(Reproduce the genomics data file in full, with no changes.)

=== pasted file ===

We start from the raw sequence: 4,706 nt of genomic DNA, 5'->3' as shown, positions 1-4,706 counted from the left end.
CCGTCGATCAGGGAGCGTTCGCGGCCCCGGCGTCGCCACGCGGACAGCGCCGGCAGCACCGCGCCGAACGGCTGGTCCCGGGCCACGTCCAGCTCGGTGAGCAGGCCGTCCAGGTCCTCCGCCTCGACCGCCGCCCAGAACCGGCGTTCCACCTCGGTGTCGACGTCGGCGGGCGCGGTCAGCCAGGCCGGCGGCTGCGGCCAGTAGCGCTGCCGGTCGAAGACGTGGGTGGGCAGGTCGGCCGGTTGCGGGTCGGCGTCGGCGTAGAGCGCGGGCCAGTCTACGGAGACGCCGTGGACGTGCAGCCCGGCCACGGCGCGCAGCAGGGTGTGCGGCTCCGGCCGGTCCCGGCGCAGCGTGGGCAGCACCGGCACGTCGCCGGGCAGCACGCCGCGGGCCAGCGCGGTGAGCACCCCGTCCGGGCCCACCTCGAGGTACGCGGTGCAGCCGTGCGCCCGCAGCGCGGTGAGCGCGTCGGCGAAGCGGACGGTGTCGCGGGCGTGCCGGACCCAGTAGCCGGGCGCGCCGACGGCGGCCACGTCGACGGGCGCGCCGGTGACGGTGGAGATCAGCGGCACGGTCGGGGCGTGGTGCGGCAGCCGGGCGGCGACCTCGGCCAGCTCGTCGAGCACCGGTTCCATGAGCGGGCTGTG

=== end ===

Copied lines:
We start from the raw sequence: 4,706 nt of genomic DNA, 5'->3' as shown, positions 1-4,706 counted from the left end.
CCGTCGATCAGGGAGCGTTCGCGGCCCCGGCGTCGCCACGCGGACAGCGCCGGCAGCACCGCGCCGAACGGCTGGTCCCGGGCCACGTCCAGCTCGGTGAGCAGGCCGTCCAGGTCCTCCGCCTCGACCGCCGCCCAGAACCGGCGTTCCACCTCGGTGTCGACGTCGGCGGGCGCGGTCAGCCAGGCCGGCGGCTGCGGCCAGTAGCGCTGCCGGTCGAAGACGTGGGTGGGCAGGTCGGCCGGTTGCGGGTCGGCGTCGGCGTAGAGCGCGGGCCAGTCTACGGAGACGCCGTGGACGTGCAGCCCGGCCACGGCGCGCAGCAGGGTGTGCGGCTCCGGCCGGTCCCGGCGCAGCGTGGGCAGCACCGGCACGTCGCCGGGCAGCACGCCGCGGGCCAGCGCGGTGAGCACCCCGTCCGGGCCCACCTCGAGGTACGCGGTGCAGCCGTGCGCCCGCAGCGCGGTGAGCGCGTCGGCGAAGCGGACGGTGTCGCGGGCGTGCCGGACCCAGTAGCCGGGCGCGCCGACGGCGGCCACGTCGACGGGCGCGCCGGTGACGGTGGAGATCAGCGGCACGGTCGGGGCGTGGTGCGGCAGCCGGGCGGCGACCTCGGCCAGCTCGTCGAGCACCGGTTCCATGAGCGGGCTGTG